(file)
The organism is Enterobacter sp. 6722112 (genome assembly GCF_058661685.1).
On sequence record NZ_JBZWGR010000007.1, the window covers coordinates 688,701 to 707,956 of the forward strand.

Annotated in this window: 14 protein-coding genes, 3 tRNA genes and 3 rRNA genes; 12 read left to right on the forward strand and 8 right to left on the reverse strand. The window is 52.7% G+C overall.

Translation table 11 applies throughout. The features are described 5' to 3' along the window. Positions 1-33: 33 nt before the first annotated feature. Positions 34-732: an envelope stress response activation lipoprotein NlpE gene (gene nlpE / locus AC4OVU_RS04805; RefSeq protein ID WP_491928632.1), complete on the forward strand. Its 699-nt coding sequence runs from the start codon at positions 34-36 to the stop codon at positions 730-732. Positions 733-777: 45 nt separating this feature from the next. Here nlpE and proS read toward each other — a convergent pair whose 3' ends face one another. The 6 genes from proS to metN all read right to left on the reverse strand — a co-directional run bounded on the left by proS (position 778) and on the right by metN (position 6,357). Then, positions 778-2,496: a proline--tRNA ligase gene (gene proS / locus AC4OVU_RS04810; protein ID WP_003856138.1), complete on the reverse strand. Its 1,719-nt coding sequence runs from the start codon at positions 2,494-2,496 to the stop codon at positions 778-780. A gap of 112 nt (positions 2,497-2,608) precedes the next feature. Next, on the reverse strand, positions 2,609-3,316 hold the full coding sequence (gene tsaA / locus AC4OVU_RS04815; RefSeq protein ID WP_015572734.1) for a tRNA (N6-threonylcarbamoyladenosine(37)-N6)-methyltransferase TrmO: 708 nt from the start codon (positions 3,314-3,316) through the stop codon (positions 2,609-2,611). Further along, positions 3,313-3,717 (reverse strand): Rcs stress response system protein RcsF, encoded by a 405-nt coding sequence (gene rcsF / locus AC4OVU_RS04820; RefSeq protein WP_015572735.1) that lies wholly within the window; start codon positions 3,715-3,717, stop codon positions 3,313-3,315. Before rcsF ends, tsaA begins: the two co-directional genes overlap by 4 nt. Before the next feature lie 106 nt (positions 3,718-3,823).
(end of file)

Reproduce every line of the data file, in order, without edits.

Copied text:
The organism is Enterobacter sp. 6722112 (genome assembly GCF_058661685.1).
On sequence record NZ_JBZWGR010000007.1, the window covers coordinates 688,701 to 707,956 of the forward strand.

Annotated in this window: 14 protein-coding genes, 3 tRNA genes and 3 rRNA genes; 12 read left to right on the forward strand and 8 right to left on the reverse strand. The window is 52.7% G+C overall.

Translation table 11 applies throughout. The features are described 5' to 3' along the window. Positions 1-33: 33 nt before the first annotated feature. Positions 34-732: an envelope stress response activation lipoprotein NlpE gene (gene nlpE / locus AC4OVU_RS04805; RefSeq protein ID WP_491928632.1), complete on the forward strand. Its 699-nt coding sequence runs from the start codon at positions 34-36 to the stop codon at positions 730-732. Positions 733-777: 45 nt separating this feature from the next. Here nlpE and proS read toward each other — a convergent pair whose 3' ends face one another. The 6 genes from proS to metN all read right to left on the reverse strand — a co-directional run bounded on the left by proS (position 778) and on the right by metN (position 6,357). Then, positions 778-2,496: a proline--tRNA ligase gene (gene proS / locus AC4OVU_RS04810; protein ID WP_003856138.1), complete on the reverse strand. Its 1,719-nt coding sequence runs from the start codon at positions 2,494-2,496 to the stop codon at positions 778-780. A gap of 112 nt (positions 2,497-2,608) precedes the next feature. Next, on the reverse strand, positions 2,609-3,316 hold the full coding sequence (gene tsaA / locus AC4OVU_RS04815; RefSeq protein ID WP_015572734.1) for a tRNA (N6-threonylcarbamoyladenosine(37)-N6)-methyltransferase TrmO: 708 nt from the start codon (positions 3,314-3,316) through the stop codon (positions 2,609-2,611). Further along, positions 3,313-3,717 (reverse strand): Rcs stress response system protein RcsF, encoded by a 405-nt coding sequence (gene rcsF / locus AC4OVU_RS04820; RefSeq protein WP_015572735.1) that lies wholly within the window; start codon positions 3,715-3,717, stop codon positions 3,313-3,315. Before rcsF ends, tsaA begins: the two co-directional genes overlap by 4 nt. Before the next feature lie 106 nt (positions 3,718-3,823).